Antibiotics – Helps counter the risk of any dangerous bacterial infection from any bacteria present in the production process.

Lipids –Used in mRNA vaccines to help protect the mRNA from destructive enzymes before the mRNA enters muscle cells to work effectively.

Preservatives and Stabilizers – (Examples: Thimerosal, Gelatin, Sucrose, MSG, Tromethamine) Preservatives and stabilizers have unique functions depending on the specific ingredient. They can help prevent the growth of dangerous bacteria or fungi. Some can help the vaccine molecules from losing their shape in cold temperatures. Others can be used to help keep them effective through heat or cold and increase their shelf life. Once broken down in our body, Thimerosal turns into ethylmercury and is quickly removed from the body. Methylmercury, which has a very similar spelling, is the form of mercury commonly found in seafood and can be dangerous in large amounts. Thimerosal is not known to have any similar effects. Since the late 1960s, MSG has been considered a dangerous food additive. However, further research has shown it is safe and commonly found in popular foods such as Doritos.
When considering whether or not to receive a vaccine, it can be useful to consider what common symptoms of a disease can look like compared to what side effects can beexperienced by receiving a vaccine for that disease. Considering the severity of symptoms and the time you have with symptoms, receiving the vaccine can lead to less work missed and prevent you from becoming sick with influenza. If you become sick, having the vaccine can make you sick for a shorter time because your body already knows how to make the antibodies needed to fight the disease.

If you are also concerned about the chance of having a rare side effect, one of the possible results is Guillain-Barré Syndrome. Canada has administered over 85 million COVID-19 vaccines since December 2020, and there have been 20 reported cases causally linked to vaccines, or 0.2/1,000,000. There were 92/1,000,000 deaths associated with the flu in the 2018-19 flu season.

Compared to the chance of getting Guillain-Barré Syndrome from a vaccine, you are 460 times more likely to die from the flu.

Learn more and register for Vaccine Basics ›
There are several reasons why some vaccines may require multiple or additional doses:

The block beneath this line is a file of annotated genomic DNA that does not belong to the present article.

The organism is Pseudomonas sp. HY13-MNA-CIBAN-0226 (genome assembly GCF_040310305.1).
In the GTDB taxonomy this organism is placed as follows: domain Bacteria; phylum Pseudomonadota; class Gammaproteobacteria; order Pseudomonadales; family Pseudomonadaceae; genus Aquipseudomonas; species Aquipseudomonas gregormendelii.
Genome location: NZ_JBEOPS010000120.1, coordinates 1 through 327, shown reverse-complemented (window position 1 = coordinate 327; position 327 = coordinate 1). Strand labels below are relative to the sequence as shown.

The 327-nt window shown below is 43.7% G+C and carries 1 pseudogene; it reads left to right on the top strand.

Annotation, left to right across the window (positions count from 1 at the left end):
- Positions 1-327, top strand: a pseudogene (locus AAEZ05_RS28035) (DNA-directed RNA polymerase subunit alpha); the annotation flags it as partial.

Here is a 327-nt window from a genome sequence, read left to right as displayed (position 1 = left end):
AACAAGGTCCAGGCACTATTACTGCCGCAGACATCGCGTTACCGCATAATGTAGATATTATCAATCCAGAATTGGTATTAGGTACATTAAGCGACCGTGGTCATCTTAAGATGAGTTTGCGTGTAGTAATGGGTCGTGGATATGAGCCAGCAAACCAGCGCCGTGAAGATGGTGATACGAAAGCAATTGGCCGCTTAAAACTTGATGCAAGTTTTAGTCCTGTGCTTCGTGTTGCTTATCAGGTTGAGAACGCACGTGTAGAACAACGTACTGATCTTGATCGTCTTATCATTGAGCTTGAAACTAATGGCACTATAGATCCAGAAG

Some vaccines do not provide enough antibodies after one dose and require 2- or 3- doses to obtain strong enough immunity.
With some vaccines, our protection can begin to wear off over time, at which point a “booster” dose is needed to improve immunity. We have seen this with COVID-19 possible.
Some diseases have multiple strains that require more frequent vaccine doses. Most notably, we need a new influenza vaccine each year to protect against different strains as they change over time.
Just as you need to reapply sunscreen when out in the sun for long periods, getting additional doses of vaccines when they are needed is important to keep you as protected as possible!

Learn more and register for Vaccine Basics ›
With their greater exposure to risk in the workplace, healthcare workers are often one of the first groups offered vaccines. In recent years a challenge for leaders in the sector has become combating the increase in vaccine hesitancy among staff.

Vaccine hesitancy may be due to many reasons, but most often is driven by low confidence in the safety and efficacy of the vaccine and trust in the sources of vaccine-related information. Developing effective strategies that increase vaccine confidence through education and supporting leaders to engage in positive, meaningful conversations with staff is becoming crucial.

SafeCare BC has launched a new online vaccine education program for healthcare workers and leaders as part of the Immunization Partnership Funding supported by the Public Health Agency of Canada. This program aims to provide healthcare workers with a deeper understanding of how vaccines work, address some common questions, and the skills, tools, and resources to lead well-informed, respectful conversations about vaccination in the workplace.

Healthcare workers are often a trusted public health information source and can influence vaccination uptake. Therefore, education, conversations, and building trust in vaccines with healthcare workers are essential, especially during pandemics and newly emerging diseases, to reduce hesitancy and promote safer communities.

Learn more and register for Vaccine Basics ›

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We strive to empower those working in the continuing care sector to create safer, healthier workplaces by fostering a culture of safety through evidence-based education, leadership, and collaboration.